WITH the US Fed maintaining a status quo on interest rates, the Street has now shifted its focus towards a likely rate cut by RBI later this month.
While the Street cheered the US central bank’s decision to keep the Fed funds rate unchanged near zero with the Indian benchmarks rallying nearly 1%, experts believe that a slew of important developments, including the data coming out of China as well as the financial health of India Inc, will continue to drive the equity market going ahead.
According to Hitesh Agrawal, head, research, Reliance Securities, investors’ focus will now shift back to global economic growth challenges in general. “For Indian equities, all eyes will now be on the RBI monetary policy on September 29,” said Agrawal.
After Friday’s recovery that helped benchmark indices close the week more than 2% higher, market participants expect more consolidation. “Our markets might find some amount of stability with a hope that RBI might consider a cut in the repo rate during the upcoming meeting,” said Rajesh Cheruvu, CIO, Royal Bank of Scotland.
On Friday the 30-share Sensex closed at 26,218.91, clocking in weekly gains of 608.7 points while the broader Nifty added 192 points to close at 7,981.90. With this rebound, the markets are now trading close to their long-term valuations of 15 times one-year forward earnings. Bank of America Merrill Lynch expects a rate cut as the four pre-conditions — greater transmission of lending rate cuts to consumers by banks, low inflation,monsoon out-turn and status quo in the US Federal interest rates — seem to have been met.
However, it also said that with a possible Fed rate hike now postponed to December 2015, capital flows could stall till till December.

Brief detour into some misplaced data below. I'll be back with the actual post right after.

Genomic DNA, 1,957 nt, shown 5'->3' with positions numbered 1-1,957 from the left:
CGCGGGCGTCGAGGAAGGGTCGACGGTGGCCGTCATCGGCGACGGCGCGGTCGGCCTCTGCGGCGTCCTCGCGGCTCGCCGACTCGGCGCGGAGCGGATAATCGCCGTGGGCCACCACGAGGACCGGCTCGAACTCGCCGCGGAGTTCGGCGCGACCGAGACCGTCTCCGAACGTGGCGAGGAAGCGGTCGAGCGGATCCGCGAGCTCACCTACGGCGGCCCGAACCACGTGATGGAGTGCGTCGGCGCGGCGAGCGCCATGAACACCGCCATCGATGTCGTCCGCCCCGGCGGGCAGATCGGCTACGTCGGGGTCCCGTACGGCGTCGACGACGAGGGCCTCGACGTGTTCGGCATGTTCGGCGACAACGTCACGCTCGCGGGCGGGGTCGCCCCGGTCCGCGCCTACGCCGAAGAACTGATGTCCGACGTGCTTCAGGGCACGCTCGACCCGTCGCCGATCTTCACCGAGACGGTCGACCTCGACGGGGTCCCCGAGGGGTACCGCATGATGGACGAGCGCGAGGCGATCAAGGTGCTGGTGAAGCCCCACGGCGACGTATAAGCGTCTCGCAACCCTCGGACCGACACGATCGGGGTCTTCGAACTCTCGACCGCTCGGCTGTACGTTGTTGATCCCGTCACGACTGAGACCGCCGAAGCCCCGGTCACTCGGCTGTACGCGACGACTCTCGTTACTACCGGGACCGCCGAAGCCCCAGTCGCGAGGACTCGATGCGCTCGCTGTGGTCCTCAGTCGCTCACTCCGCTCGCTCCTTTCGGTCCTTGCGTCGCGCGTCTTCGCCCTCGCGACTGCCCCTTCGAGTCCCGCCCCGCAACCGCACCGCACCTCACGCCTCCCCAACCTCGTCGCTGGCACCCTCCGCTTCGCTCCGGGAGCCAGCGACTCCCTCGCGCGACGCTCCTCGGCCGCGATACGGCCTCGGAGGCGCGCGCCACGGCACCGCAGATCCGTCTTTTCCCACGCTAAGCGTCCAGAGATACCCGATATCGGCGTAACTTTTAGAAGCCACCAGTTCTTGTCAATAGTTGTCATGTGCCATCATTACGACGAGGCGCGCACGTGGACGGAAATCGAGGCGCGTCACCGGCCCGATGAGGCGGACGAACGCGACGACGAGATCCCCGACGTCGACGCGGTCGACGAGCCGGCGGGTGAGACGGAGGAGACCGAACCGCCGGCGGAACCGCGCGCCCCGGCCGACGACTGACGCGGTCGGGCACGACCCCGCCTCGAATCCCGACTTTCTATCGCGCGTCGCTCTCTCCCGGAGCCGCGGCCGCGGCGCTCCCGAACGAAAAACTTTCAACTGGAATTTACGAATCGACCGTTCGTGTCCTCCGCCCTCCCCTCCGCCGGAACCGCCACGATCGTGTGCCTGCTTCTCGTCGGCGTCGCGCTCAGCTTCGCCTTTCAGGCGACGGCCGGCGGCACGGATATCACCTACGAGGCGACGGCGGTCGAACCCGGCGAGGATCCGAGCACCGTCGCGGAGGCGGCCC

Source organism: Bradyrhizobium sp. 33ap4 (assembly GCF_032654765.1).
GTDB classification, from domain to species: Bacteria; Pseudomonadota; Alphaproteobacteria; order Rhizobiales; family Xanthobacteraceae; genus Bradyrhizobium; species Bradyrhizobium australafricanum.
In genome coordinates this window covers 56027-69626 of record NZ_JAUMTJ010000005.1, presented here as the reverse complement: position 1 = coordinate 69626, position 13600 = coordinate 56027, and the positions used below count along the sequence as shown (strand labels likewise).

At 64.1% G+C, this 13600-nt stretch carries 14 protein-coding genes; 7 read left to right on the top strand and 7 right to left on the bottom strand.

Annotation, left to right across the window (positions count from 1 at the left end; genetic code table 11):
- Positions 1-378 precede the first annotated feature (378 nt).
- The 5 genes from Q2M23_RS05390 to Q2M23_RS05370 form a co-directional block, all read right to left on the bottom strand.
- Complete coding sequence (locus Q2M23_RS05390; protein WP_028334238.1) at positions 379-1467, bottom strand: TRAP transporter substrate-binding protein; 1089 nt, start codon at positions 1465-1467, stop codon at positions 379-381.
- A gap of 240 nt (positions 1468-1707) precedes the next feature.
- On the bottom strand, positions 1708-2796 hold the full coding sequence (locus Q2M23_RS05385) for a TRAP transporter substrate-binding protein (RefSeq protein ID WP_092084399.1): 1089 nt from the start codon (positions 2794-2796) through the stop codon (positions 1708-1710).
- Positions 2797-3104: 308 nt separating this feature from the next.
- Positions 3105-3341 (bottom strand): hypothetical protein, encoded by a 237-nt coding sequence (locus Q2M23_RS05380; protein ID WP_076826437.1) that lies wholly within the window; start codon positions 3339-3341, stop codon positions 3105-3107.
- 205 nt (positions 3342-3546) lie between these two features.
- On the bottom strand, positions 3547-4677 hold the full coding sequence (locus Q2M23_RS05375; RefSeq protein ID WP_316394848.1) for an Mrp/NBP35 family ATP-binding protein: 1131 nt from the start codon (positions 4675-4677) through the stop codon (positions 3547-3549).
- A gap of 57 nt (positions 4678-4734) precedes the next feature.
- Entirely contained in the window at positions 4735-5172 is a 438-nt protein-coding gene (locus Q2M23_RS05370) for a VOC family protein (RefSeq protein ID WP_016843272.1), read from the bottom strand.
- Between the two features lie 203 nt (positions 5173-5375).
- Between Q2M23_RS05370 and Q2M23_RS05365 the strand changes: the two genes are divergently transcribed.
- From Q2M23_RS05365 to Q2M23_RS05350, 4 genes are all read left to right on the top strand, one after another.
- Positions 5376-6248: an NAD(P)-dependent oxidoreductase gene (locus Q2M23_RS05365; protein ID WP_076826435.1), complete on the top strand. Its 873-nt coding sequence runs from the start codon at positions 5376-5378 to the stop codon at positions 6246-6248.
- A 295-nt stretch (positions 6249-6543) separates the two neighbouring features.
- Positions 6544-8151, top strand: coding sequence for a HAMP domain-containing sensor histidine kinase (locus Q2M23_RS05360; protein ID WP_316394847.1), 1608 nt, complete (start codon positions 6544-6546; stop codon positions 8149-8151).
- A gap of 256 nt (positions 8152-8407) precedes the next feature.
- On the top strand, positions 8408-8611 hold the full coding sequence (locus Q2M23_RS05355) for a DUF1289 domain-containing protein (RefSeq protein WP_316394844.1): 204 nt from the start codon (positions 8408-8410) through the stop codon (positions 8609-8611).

Markets experts also point out that concerns about China would have a higher bearing on the Indian markets in the near-term, even more than a interest rate hike by the US Fed.
Saurabh Mukherjea, CEO of Institutional Equities, Ambit Capital, pointed out that events like further devaluation of yuan would pose bigger threat to domestic markets.
He points out that the rise of EM equity as an asset class around 12-13 years ago was on the back of a rising China. Most emerging markets have witnessed good inflows from foreign investors over the last 10-12 years.
‘It follows, therefore, that concerns about China can impact the perception of investors about the very concept of EM equity as an asset class. Most emerging markets have started to witness outflow of foreign funds already. This trend is expected to continue in the days to come and India is unlikely to ride this out without getting affected,” added Mukherjea .
After a prolonged selling streak, the Indian stock markets found some relief on Friday in terms of Foreign Portfolio Investors(FPIs). The FPIs who sold more than $3 billion worth equities since August bought shares worth $98 million, provisional data in the stock exchanges showed. This is the best buying by FPIs in nearly one month.